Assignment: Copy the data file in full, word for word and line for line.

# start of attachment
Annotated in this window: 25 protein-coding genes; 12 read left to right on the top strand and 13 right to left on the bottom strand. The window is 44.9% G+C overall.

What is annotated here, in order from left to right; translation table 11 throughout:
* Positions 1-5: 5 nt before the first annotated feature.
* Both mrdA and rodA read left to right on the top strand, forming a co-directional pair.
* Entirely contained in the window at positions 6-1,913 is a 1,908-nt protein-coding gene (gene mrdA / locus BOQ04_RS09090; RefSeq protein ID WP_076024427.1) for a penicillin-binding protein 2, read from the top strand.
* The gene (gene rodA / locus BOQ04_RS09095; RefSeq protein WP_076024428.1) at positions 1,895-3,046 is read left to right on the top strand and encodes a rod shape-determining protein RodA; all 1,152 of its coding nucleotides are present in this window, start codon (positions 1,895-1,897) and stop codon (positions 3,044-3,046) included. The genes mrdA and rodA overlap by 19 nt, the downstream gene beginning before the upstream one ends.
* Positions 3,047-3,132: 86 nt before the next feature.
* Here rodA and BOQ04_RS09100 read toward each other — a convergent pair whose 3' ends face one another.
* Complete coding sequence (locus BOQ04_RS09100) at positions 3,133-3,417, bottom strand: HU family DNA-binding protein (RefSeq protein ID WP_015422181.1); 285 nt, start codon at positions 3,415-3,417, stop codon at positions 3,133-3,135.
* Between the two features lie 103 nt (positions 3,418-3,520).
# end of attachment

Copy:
Annotated in this window: 25 protein-coding genes; 12 read left to right on the top strand and 13 right to left on the bottom strand. The window is 44.9% G+C overall.

What is annotated here, in order from left to right; translation table 11 throughout:
* Positions 1-5: 5 nt before the first annotated feature.
* Both mrdA and rodA read left to right on the top strand, forming a co-directional pair.
* Entirely contained in the window at positions 6-1,913 is a 1,908-nt protein-coding gene (gene mrdA / locus BOQ04_RS09090; RefSeq protein ID WP_076024427.1) for a penicillin-binding protein 2, read from the top strand.
* The gene (gene rodA / locus BOQ04_RS09095; RefSeq protein WP_076024428.1) at positions 1,895-3,046 is read left to right on the top strand and encodes a rod shape-determining protein RodA; all 1,152 of its coding nucleotides are present in this window, start codon (positions 1,895-1,897) and stop codon (positions 3,044-3,046) included. The genes mrdA and rodA overlap by 19 nt, the downstream gene beginning before the upstream one ends.
* Positions 3,047-3,132: 86 nt before the next feature.
* Here rodA and BOQ04_RS09100 read toward each other — a convergent pair whose 3' ends face one another.
* Complete coding sequence (locus BOQ04_RS09100) at positions 3,133-3,417, bottom strand: HU family DNA-binding protein (RefSeq protein ID WP_015422181.1); 285 nt, start codon at positions 3,415-3,417, stop codon at positions 3,133-3,135.
* Between the two features lie 103 nt (positions 3,418-3,520).